WISCASSET — An overwhelming majority of residents voted Tuesday to end the town’s controversial lawsuit against the Maine Department of Transportation over the agency’s efforts to ease the notorious summertime traffic congestion in the historic village.

Out of 881 total votes cast, 578 people, or about 66 percent, voted against continuing the lawsuit, while 303 voted to keep it moving forward.

Select Board member Katherine Martin-Savage, a proponent of the lawsuit, said she was disappointed, but she hopes the town is able to move forward as a community. Martin-Savage voted early Tuesday and returned to the polling center to learn the result of the election.

“It’s going to take some time, but life is too short to hold on to things,” Martin-Savage said after the result was announced.

Town Clerk Linda Perry said about 30 percent of the town’s 2,900 registered voters cast ballots in the special election, including 200 people who had already voted via absentee ballots. For perspective, she said there was about 75 percent turnout for the 2016 presidential election.

The town sued the Maine Department of Transportation on Nov. 28 over the state’s $5 million plan to ease the summertime traffic bottlenecks in the village center after Gov. Paul LePage’s administration allegedly backed away from key promises and asserted the state didn’t have to comply with local ordinances.

“MaineDOT is gratified that the citizens of Wiscasset have again spoken loudly and clearly in support of MaineDOT’s downtown Wiscasset improvement project,” Ted Talbot, the department’s press secretary, said in a statement Tuesday night. “Like the majority of voters, MaineDOT believes that it is in the best interests of Wiscasset and of the region to move forward with the project rather than to continue to litigate the Town’s lawsuit. MaineDOT looks forward to the day when it can once again engage in productive discussions with Town leaders so that the parties can work together on the implementation of the project.”

Last week, lawyers for both sides argued before a justice of the Business and Consumer Court in Portland after the town filed a motion for a preliminary injunction to halt work on the project. The MDOT put the project out for bid in March and is set to open the bids Wednesday, and it is unclear how the result of the election will affect the bid process.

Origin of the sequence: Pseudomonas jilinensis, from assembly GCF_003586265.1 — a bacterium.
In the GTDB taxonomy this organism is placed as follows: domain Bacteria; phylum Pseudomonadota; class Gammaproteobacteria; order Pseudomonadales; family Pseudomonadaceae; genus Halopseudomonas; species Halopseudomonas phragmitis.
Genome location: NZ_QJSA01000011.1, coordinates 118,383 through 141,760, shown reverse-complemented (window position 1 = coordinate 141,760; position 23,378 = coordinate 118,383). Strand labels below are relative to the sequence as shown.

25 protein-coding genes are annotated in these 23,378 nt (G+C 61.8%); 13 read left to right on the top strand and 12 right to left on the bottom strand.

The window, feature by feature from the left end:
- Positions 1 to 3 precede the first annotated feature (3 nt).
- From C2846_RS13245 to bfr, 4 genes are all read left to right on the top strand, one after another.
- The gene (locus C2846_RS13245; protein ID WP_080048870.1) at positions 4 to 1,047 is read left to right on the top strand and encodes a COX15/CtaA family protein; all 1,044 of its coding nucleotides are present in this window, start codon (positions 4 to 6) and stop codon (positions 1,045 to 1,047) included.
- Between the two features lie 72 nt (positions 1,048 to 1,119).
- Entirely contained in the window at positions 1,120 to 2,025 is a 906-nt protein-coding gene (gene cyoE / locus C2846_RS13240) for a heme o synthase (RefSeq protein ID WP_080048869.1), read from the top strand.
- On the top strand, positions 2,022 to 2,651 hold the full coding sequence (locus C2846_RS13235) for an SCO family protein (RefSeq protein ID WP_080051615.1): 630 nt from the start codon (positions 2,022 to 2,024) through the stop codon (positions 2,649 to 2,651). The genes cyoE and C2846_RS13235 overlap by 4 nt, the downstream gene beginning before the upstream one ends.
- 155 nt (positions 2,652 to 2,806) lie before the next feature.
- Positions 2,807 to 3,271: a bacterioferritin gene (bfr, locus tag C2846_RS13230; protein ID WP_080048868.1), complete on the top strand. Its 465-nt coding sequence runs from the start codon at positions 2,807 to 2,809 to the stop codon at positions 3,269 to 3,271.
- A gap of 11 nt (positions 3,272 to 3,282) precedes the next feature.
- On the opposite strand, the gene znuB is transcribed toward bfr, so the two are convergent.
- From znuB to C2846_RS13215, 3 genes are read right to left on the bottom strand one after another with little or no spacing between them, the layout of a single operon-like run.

Superior Court Justice M. Michaela Murphy did not make a decision after two days of arguments by attorneys and testimony from a Wiscasset business owner, William Pulver, and Maine DOT project manager Ernie Martin.

Selectman Ben Rines Jr., a proponent of the lawsuit,was the first person to vote Tuesday morning. He said no matter how the vote turned out, he hopes the town can come together and move forward.

“I think the town’s vote will be respected,” he said.

Resident Anne Leslie, who hoped the people in Wiscasset would vote to continue the lawsuit, was one of the few people who voted around 8 a.m.

“I feel really strongly about the future of the village, and I feel that MDOT has just bulldozed its way through the town,” Leslie said. “I think the lawsuit is important because it’s about whether MDOT can ignore town laws.”

Brad Sevaldson, a member of the community group Wiscasset Moves Forward, which opposed the lawsuit, said members went door to door in the last few weeks urging people to get out and vote.

In a motion filed in early March, attorneys for the town said MDOT told them it might simply drop a component of the project – creating parking lots away from Main Street – if the department is required to obtain historical appropriateness approvals.

The motion asked the Business and Consumer Court to prevent any work on any part of the project from commencing until the department seeks and receives the town’s historic preservation review.

The MDOT has contended that the town’s historic preservation ordinance is not a zoning ordinance, and therefore it isn’t forced to comply with the ordinance under state law.

The town argued that the project, and numerous components, must comply with the town’s historic preservation ordinance and must receive one of more certificates of appropriateness from Wiscasset’s historic preservation commission.

The center of Wiscasset’s village is a district of 18th- and 19th-century buildings named to the National Register of Historic Places in 1973.

There are daily and infamous summertime traffic jams 2 to 3 miles long on U.S. Route 1 on the north and south approaches to the Davey Bridge, which spans the Sheepscot River. The state has been trying to solve the problem for more than 50 years.

The state’s latest plan was unveiled two years ago and promised to improve traffic flow at its worst by 12 percent to 14 percent, mostly by adding two traffic lights and curb extensions in the village – components that nobody opposes.

But it also seeks to remove parking on Main Street – currently 23 spaces – and parts of key side streets, measures that the state says account for just 2 percent to 4 percent of flow improvement.

Jason Pafundi can be contacted at 621-5663 or at:

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